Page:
The “worthlessness” these shooters express in the months and years leading up to their evil deeds must play a part. If you don’t have any meaning in your life it is easier to decide nothing has meaning so you might as well act on your hopelessness, nihilism, and anger.
These guys need meaningful relationships. They need meaningful work. Both are getting harder to find for the average person. This isn’t something government can fix, but perhaps society will find solutions.
I suspect the lack of an attainable frontier may contribute to the problem, and believe if one doesn’t open up soon, things will get worse.
I would be tempted to blame violent video games, except the evidence seems clear that this isn’t the case. If you desensitize people to committing violent acts it seems they’d be more accepting of aggression in real life. Yet the data points to the opposite effect. The violent games apparently serve as a sort of pressure release.
The same goes for violent movies.
I didn’t want to believe it, but I must accept the evidence unless more evidence comes to light. I can’t help but wonder why accepting evidence is such a difficult thing for humans to do.
The evidence is clear: there are many causes, but making things worse — with additional anti-gun laws — is always the wrong path.Open This Content
An op-ed in Sunday’s New York Times entitled “We Have Ruined Childhood” offers disheartening data about childhood depression and anxiety, closely linked to school attendance, as well as the disturbing trend away from childhood free play and toward increasing schooling, standardization, and control.
“STEM, standardized testing and active-shooter drills have largely replaced recess, leisurely lunches, art and music,” says the writer Kim Brooks, who is the author of the book, Small Animals: Parenthood in the Age of Fear.
While many of Brooks’s insights are spot-on, the undertones of her article make clear that she is focused on the collective “it takes a village” narrative of childrearing. Indeed, her book praises “the forty-one industrialized nations that offer parents paid maternity leave—to say nothing of subsidized childcare, quality early childhood education, or a host of other family supports” (p. 50).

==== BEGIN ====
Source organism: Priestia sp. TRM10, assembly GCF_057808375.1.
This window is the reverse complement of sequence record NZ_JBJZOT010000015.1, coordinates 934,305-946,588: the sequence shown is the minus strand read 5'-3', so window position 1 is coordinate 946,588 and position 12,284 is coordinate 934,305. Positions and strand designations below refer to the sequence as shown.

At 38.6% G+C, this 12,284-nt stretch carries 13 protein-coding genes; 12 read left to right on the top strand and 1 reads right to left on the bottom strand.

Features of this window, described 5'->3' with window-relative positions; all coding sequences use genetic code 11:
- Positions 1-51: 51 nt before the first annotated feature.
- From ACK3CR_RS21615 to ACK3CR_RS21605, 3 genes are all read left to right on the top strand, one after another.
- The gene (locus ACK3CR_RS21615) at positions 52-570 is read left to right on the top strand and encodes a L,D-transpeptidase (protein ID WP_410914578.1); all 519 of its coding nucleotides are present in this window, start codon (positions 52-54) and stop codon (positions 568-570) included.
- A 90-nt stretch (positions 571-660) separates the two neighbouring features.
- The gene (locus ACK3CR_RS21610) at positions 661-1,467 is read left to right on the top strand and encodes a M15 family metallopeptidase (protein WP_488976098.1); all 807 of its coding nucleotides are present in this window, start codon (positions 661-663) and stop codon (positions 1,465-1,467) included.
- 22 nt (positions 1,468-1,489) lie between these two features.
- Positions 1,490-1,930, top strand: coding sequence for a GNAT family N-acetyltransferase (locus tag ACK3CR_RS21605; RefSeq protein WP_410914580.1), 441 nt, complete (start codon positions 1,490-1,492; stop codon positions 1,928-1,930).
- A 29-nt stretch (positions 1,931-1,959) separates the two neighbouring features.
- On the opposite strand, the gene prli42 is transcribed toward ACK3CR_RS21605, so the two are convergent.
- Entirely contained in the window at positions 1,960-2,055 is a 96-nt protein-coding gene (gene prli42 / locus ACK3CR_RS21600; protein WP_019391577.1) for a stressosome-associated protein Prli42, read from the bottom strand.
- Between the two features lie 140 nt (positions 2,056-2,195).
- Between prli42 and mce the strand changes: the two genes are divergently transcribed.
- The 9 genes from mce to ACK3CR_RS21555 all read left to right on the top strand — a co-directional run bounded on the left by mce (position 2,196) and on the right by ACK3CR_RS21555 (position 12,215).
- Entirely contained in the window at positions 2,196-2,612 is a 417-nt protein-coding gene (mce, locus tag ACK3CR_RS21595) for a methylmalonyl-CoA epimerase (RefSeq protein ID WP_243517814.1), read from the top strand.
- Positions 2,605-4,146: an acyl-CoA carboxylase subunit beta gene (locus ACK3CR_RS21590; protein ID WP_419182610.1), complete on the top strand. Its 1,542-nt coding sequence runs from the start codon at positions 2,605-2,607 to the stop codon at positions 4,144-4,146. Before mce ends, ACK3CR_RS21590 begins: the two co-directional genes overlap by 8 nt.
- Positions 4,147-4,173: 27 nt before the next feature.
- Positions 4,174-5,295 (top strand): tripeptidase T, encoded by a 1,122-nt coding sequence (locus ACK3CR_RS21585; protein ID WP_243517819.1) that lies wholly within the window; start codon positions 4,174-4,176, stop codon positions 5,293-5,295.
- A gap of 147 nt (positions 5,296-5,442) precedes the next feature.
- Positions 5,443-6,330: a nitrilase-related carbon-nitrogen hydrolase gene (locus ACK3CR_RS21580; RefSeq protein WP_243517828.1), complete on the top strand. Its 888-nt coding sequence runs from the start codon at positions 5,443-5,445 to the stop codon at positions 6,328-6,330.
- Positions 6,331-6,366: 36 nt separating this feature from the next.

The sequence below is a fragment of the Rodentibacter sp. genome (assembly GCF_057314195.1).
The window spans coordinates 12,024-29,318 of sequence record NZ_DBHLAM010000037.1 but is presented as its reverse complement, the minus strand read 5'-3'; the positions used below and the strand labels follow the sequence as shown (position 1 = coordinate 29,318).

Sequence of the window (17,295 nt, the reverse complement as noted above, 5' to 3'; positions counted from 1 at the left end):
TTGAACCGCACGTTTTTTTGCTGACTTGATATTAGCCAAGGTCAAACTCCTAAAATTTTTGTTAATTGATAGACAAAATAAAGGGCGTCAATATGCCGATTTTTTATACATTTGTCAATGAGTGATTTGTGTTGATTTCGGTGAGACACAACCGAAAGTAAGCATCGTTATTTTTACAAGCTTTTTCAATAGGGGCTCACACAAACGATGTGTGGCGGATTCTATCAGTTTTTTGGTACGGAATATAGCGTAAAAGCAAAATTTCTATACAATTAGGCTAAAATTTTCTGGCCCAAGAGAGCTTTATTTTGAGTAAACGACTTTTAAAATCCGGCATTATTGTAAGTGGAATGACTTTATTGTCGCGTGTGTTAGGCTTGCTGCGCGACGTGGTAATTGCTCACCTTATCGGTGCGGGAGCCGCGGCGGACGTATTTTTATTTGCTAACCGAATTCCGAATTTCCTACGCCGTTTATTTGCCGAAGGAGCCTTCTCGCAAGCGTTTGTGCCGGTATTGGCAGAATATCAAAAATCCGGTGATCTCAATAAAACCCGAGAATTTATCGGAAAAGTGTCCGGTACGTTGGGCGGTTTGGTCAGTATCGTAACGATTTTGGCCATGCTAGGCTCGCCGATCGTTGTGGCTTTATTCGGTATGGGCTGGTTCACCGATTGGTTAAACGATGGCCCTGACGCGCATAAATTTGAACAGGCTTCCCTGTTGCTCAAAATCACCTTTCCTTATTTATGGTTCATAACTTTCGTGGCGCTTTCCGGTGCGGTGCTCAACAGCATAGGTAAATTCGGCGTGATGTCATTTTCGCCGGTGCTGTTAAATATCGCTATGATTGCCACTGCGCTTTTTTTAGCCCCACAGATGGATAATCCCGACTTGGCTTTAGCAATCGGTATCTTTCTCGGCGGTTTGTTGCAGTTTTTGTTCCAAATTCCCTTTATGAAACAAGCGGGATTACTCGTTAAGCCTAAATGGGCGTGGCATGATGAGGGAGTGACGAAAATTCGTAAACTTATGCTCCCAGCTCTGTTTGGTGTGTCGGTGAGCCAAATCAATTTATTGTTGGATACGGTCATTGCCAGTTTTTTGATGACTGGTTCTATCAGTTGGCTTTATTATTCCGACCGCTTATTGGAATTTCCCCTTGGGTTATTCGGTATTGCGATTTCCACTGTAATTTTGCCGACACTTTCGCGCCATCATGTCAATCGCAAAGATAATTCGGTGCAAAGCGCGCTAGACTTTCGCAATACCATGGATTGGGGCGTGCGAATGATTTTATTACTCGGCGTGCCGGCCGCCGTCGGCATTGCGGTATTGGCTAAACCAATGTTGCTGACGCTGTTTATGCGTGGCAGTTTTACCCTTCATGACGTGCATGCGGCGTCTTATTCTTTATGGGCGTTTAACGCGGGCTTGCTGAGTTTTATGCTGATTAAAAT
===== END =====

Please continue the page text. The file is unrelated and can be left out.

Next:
The assertion is that most parents are desperate and alone and they must rely on government programs to help raise their children. She writes in her article:
The work of raising children, once seen as socially necessary labor benefiting the common good, is an isolated endeavor for all but the most well-off parents. Parents are entirely on their own when it comes to their offspring’s well-being…No longer able to rely on communal structures for child care or allow children time alone, parents who need to work are forced to warehouse their youngsters for long stretches of time.
This narrative is backwards. It was the expansion of government programs, particularly in education, that weakened the family, led many parents to abdicate responsibility for their children’s upbringing, and caused them to increasingly rely on government institutions to do the job for them. These institutions, in turn, grew more powerful and more bloated, undermining the family and breeding contempt for parental authority. What may seem like a charitable endeavor to help families ends up crippling parents and emboldening the state. As President Ronald Reagan reminded us: “The nine most terrifying words in the English language are: I’m from the Government, and I’m here to help.”
Brooks knows better than many of us the terror associated with granting the state more power: Her book details her harrowing ordeal of being accused of child neglect and ordered to complete 100 hours of community service for leaving her child alone in a car for five minutes while she ran a quick errand. The village shouldn’t be in charge of raising children; parents should.
So how did we get here? While the seeds of mounting state power and institutionalization were sown in the 19th century and spread throughout the 20th, it was Democratic President Lyndon B. Johnson who dramatically accelerated these efforts in 1964-1965 with his “Great Society” legislation. One of the most consequential effects of Johnson’s Great Society proposal was getting Congress to pass the Elementary and Secondary Education Act of 1965 (ESEA) which gave unprecedented control of education to the federal government, mainly through the funding of a variety of government programs. In fact, expanding the government’s role in education was a stated goal of the Great Society plan. As Johnson himself stated: “And with your courage and with your compassion and your desire, we will build a Great Society. It is a society where no child will go unfed, and no youngster will go unschooled.” (Heaven forbid a child be unschooled!)